Fwd = Crop circle debate lives on
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Original Date: Fri, 29 Sep 2000 22:22:51 +0200 (CEST)
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The Western Producer
September 28, 2000
Believe it or not?
Crop circle debate lives on
By Lindsay Earle
The latest crop circle discovered in Saskatoon caused smiles and
raised eyebrows. But some farmers who have experienced it up close say
it's no laughing matter.
A local aerial sprayer told Sylvia Bruce and her husband about a
circle on their land six kilometres north of Moosomin, Sask., in early
She originally brushed it off as a hoax, "but once you look at its
perfect circle, you can't imagine anyone taking the time to do this,"
The crop circle formation on Bruce's land is rare. It is a larger
circle with a corridor attaching a smaller circle. The crops in the
circle were ruined but, Bruce said, more harm was done "with tourists
traipsing around than by the circle itself."
Bruce has no idea how or why the circle appeared in her wheat field.
"I'm not skeptical as far as whether it's a hoax or not. I don't
believe somebody went out there and did that, but I'm definitely
skeptical as to whether it's a UFO."
There is mystery surrounding crop circles. For more than 30 years,
debate has raged over whether it's paranormal activity, man-made or
Farmer Randi Ellis said he is pretty sure no humans are involved.
Ellis discovered a circle in late August while harvesting a neighbor's
wheat field. The single circle appeared on land about 64 km west of
Swift Current, Sask.
"When I first seen how perfect it was, it kind of creeped me out. I
thought -- this is wild. Why is this so perfect?" said Ellis.
He leans toward the theory of paranormal activity in crop circle
formation and he'd like to talk to the creators.
"I think it would be really interesting to meet these people, these
aliens," said Ellis.
"Why I would like to meet these guys is, Ottawa doesn't care, Regina
doesn't care, so maybe these aliens would care about what's going on
down on the farm."
Bruce and Ellis are two of the five farmers who have reported crop
circles in Saskatchewan this year. So far, Alberta and Manitoba have
only one report each, for a total of nine across Canada.
For the past three years, the reported number of crop circles has gone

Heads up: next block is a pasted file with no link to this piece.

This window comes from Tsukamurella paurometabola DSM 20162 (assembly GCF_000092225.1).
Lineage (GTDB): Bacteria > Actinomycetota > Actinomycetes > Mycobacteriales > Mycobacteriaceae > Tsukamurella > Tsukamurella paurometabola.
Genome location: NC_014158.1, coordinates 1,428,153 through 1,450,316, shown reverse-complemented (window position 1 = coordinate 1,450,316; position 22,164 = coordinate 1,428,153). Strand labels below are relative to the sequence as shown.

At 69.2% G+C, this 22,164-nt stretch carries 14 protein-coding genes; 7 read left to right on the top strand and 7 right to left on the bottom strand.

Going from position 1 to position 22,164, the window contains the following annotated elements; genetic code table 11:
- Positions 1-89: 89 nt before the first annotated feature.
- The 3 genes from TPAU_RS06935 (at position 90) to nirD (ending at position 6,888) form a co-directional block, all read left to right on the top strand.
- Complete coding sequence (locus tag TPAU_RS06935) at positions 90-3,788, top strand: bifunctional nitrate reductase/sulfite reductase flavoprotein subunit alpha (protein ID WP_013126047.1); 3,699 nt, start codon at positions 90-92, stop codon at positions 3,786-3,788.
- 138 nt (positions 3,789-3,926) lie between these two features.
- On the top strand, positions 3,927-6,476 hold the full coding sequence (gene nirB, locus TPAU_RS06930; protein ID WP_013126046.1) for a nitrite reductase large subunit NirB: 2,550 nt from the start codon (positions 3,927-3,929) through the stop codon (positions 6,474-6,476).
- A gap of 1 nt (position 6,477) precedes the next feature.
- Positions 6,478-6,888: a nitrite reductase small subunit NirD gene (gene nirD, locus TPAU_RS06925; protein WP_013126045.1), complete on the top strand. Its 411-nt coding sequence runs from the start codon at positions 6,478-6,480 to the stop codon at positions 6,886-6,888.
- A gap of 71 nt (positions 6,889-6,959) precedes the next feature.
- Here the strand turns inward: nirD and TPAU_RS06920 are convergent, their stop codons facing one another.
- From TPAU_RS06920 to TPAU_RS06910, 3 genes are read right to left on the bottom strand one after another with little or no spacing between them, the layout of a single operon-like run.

up, from 14 in 1998 to 21 in 1999.
Paul Anderson, director of Circles Phenomenon Research Canada in
Vancouver, attributes the rising number of circles to the fact that
more people report them.
But why the circles occur or why the majority appear in Saskatchewan
remains a puzzle.
"You'll talk to 10 different people and they'll have 10 different
opinions and they'll say they know what's going on -- but no one has a
definite answer yet," said Anderson.
A research team in the United States is responsible for the most
scientific advances to date, he said.
For more than 10 years, the BLT team in Cambridge, Mass., has been
taking samples from crop circles to check for signs of abnormalities.
Field research co-ordinator Nancy Talbott said they have interesting
results that have been published in peer-
reviewed scientific journals.
Research has shown the nodes of the plant stems in a crop circle to be
lengthened, burst or split. The germination rate of the seeds is also
Tests have shown that "both microwave radiation and unusual electrical
pulses were involved in causing or creating these changes," said
In fact, the research team has been able to reproduce the effects "by
exposing plants to microwaves and or unusual electrical pulses."
"When you expose plants in a normal microwave oven for certain very
specific periods of time, you can re-create some of these changes,"
None of these results can be found in test circles made specifically
Talbott said circles made by humans with boards or ropes don't produce
the same effects on the plant's nodes and seeds.
Talbott's team still has a lot of questions to answer, "like why there
are more crop circles and why they are more elaborate."
But the debate is no consolation for Bruce.
"Right now, I don't even care if there's aliens that landed on my
crop, I don't care. I just want to get my crop off. I just want to
sell it. I just want to get through the year," said Bruce.
For more information or to report a crop circle, call 604-731-8522.
� The Western Producer. Not to be republished without permission.
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